The Fort Smith Board of Directors approved a resolution authorizing the city administrator and city attorney to initiate legal action to enforce minimum water usage by the City of Barling at the regular board meeting Tuesday night (Nov. 20.)
The issue stems from a 2002 contract between Barling and Fort Smith in which Barling agreed to a minimum daily use requirement calculated on an annual basis.
In 2002, Barling had annexed all of Fort Chaffee into the city, but because of what all was needed to accommodate the growth in the Chaffee development area, part of the area was “deannexed” back to Fort Smith, Fort Smith City Administrator Carl Geffken said.
At that time, there were negotiations, and Barling agreed to purchase water as an ordinary water user, which would allow for economic development, with a minimum daily use based on annual usage, Geffken said.
“The city never followed through on this to say you owe this much for water,” Geffken said.
Then in 2017 when the City of Fort Smith was looking into grant opportunities for the Chaffee Crossing area of Fort Smith, it was discovered because of the contract that Barling owed Fort Smith a little over $1.1 million for water, Geffken said.
“There was discussion about what was owed and the potential for a new contract and what we could do,” Geffken said.
A new contract was drawn up that would raise the wholesale water rates to $2.40 per 100 cubic foot from $1.80, Geffken said. The new contract was presented to Barling in August 2018.
“In October (2018), we again followed up. Barling had some issue with the amount and with the amount owed,” Geffken said.
At the Nov. 6 board meeting, Director Kevin Settle, At-Large Position 6, asked that a resolution be put on the agenda for the city administrator to complete negotiations of a new contract with Barling in a reasonable period of time regarding the minimum water usage under the 2002 agreement and if such an agreement could not be reached, for the legal action to be pursued to enforce minimum usage.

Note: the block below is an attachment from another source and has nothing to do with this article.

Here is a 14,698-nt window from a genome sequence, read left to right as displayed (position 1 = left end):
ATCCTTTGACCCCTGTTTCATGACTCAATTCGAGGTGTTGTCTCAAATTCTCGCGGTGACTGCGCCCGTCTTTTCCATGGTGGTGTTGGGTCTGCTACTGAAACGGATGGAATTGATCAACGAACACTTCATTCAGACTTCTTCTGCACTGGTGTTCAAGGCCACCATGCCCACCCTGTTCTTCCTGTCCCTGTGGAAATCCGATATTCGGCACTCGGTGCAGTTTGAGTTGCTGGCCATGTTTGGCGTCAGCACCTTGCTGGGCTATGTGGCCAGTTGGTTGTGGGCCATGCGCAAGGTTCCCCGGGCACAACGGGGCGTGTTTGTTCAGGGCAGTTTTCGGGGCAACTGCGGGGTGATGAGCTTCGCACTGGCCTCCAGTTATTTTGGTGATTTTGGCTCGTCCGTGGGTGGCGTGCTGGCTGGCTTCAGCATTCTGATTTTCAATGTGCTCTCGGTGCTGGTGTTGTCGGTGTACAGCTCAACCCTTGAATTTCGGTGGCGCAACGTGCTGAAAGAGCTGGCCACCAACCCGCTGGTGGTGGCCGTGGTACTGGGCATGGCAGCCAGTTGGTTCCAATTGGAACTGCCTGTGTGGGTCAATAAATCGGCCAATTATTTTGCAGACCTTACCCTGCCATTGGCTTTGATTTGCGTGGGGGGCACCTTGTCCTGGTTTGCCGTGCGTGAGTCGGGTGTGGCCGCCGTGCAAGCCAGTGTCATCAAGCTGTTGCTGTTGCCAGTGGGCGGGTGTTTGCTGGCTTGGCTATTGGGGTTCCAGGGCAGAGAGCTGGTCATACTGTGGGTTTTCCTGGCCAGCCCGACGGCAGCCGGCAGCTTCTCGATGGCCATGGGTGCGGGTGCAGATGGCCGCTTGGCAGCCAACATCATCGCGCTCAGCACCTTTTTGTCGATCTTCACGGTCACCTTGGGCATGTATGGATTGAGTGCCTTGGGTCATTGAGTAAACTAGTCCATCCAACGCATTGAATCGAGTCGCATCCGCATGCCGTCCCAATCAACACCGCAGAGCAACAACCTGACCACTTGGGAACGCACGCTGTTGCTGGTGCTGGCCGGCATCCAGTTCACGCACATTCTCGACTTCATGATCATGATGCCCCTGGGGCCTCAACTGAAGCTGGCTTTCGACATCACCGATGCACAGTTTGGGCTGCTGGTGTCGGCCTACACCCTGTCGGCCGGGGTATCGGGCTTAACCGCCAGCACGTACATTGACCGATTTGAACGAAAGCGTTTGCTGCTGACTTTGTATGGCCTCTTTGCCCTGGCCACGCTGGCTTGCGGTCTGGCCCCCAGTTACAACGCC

Barling City Director, Bill Young, at-large, addressed the board and asked that the two boards meet in order to avoid legal proceedings.
“Barling has been a good neighbor since the 1950s,” Young said. “I would welcome a joint study session (with the two boards). We don’t need to go to court.”
The directors agreed Tuesday night that negotiations and an agreement would be favorable to legal action but a time limit had to be set. Thus, the board amended the resolution to state that a reasonable amount of time would be defined as by March 1. The vote was 6-to-1 in favor of the ruling with Director George Catsavis, Ward 4, voting against the resolution.
“This doesn’t mean we are going to have to initiate legal proceedings,” Geffken said. “We’ll meet, and if there is no agreement by March 1, then we can take it to court. But if there is a good faith agreement on negotiating, I can come to the board and request an extension.”
In other business, the board approved a resolution 7-to-0 authorizing the purchase of 330 acres from Kansas City Southern Railroad Company adjacent to the Arkansas River and Riverside Drive for soft surface trails.